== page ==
Individualist Cultures vs. Collectivist Cultures Why Understanding the Differences Helps you Lead Effectively



What does the concept of these two dimensions mean for you as a leader? Why would it even matter? Today I write about these two elements knowing that it will help you not only function better in your job, but help you lead effectively.

Before we begin, though, let me explain and define each type: First, no culture is exclusively individualist or collective, not mention individuals within each also vary according to personality. Most, however, tend to be MORE one than the other. In addition, neither is wrong or superior/inferior to the other, they are merely different. Understanding those differences and knowing how to apply them in your work life is what matters and what this article is about.

Typical individualist characteristics of each are as follows:

Individuals from predominately individualistic cultures tend to identify primarily with the self and with their own needs being satisfied before those of the group. The tendency to care for oneself and being self-sufficient is a dominant characteristic. Independence and self reliance are stressed and highly valued. By and large people in these cultures tend to distance themselves psychologically and emotionally from each other. Being part of a group is not essential for one’s identity or success.

On the other hand, individuals from a predominately collectivist culture have their identities meshed with that of the group, the family or the work team. The survival and the success of the group ensure the well being of the individual. In these societies, protection to the individual is guaranteed by the group. Harmony and interdependence of group members are highly valued and group members are close psychologically and emotionally to each other, but distant toward non-group members.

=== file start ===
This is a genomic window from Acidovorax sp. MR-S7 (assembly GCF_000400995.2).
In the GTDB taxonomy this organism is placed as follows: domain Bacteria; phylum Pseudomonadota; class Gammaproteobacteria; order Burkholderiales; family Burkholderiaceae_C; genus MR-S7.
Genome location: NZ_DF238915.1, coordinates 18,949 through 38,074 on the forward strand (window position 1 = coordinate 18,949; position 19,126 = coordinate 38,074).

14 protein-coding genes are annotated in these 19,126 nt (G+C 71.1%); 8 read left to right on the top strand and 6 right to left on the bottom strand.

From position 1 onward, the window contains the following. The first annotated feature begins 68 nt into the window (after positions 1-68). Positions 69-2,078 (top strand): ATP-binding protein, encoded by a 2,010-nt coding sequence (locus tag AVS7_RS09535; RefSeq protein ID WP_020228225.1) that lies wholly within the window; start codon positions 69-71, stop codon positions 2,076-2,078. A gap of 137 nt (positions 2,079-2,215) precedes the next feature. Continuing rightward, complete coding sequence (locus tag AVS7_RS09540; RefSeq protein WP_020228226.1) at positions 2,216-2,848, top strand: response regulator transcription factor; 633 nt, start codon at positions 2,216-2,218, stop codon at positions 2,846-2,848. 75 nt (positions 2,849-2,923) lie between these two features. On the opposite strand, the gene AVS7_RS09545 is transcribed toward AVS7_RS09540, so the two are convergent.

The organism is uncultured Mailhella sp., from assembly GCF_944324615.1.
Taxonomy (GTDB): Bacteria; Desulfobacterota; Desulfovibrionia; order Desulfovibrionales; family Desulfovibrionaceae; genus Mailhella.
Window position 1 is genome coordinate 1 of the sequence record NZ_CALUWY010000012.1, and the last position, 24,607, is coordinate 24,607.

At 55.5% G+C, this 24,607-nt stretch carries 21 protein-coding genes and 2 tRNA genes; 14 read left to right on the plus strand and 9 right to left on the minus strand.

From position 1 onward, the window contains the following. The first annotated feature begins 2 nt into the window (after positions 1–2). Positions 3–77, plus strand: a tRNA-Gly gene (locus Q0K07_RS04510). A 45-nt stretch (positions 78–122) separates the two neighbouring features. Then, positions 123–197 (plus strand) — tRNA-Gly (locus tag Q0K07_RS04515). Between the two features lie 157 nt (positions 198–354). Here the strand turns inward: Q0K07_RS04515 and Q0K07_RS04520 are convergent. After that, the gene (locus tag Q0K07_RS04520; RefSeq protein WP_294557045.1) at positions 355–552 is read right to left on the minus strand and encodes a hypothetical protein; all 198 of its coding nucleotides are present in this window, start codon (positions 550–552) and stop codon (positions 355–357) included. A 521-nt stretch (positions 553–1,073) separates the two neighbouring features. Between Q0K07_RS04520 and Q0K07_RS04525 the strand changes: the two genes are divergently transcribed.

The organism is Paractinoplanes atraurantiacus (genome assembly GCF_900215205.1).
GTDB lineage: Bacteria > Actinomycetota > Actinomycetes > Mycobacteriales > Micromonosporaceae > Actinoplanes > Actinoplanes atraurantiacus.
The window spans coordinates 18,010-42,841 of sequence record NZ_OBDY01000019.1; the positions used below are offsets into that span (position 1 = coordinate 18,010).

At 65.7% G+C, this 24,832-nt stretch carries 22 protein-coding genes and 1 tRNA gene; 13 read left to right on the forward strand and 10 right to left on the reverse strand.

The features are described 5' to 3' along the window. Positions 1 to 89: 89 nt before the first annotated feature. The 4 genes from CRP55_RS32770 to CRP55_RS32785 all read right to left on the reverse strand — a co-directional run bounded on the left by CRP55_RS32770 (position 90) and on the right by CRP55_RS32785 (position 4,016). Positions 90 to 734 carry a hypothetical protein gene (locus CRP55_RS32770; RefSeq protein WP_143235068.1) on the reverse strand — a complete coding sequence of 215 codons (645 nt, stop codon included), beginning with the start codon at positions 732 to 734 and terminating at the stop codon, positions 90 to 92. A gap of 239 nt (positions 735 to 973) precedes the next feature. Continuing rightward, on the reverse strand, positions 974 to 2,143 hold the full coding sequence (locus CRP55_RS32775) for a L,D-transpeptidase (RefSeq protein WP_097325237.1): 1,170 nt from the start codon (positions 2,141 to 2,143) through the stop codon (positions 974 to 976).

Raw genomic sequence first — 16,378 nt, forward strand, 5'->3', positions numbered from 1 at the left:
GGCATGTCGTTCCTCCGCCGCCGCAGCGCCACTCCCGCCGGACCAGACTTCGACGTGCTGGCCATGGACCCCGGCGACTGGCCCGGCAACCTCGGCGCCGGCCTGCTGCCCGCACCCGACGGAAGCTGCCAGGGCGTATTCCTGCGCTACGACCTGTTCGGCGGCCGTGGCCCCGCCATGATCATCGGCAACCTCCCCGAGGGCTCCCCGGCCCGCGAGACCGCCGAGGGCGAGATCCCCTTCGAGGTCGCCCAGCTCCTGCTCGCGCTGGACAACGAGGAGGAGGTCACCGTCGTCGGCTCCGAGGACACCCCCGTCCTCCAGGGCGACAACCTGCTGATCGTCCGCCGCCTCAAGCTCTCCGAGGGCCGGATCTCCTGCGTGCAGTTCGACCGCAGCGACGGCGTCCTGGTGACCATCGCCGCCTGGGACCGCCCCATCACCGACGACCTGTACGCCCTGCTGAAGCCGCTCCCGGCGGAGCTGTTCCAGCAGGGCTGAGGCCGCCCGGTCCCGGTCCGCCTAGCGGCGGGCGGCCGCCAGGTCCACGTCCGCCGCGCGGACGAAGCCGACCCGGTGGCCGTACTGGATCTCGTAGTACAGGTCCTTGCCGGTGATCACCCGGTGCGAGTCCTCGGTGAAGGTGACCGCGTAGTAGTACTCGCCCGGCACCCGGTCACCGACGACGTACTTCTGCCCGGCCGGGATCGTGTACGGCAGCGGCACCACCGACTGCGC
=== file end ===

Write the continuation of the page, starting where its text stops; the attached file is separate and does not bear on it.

So how can this information benefit you and how can you spot the differences immediately?

To explore this I share a true and personal story:

While living overseas, I had an electrical issue in my apartment, a member of my network sent over an electrician to fix the problem. He arrived and began working on the issue; he needed a few new parts and said he would be back later with the part to finish the job. The next day, he arrived with the part, fixed the problem and was very pleased with himself. I asked him how much I owed him; he said, Oh my goodness, nothing of course.” I asked if I could I buy him lunch. He said, “Oh no, that is not necessary.”

Didn’t he understand that what he did was work? Didn’t he need to make a living? This was very surprising for me, because in my culture you pay or barter such services.

I experienced similar situations during my overseas living when my friend sent over a manicurist to my home to give me manicures; she never would allow me to pay her. These patterns continued during my time overseas, for example a friend of a friend helped us move furniture into our new office, and a seamstress would hem clothing for me all without ever charging me.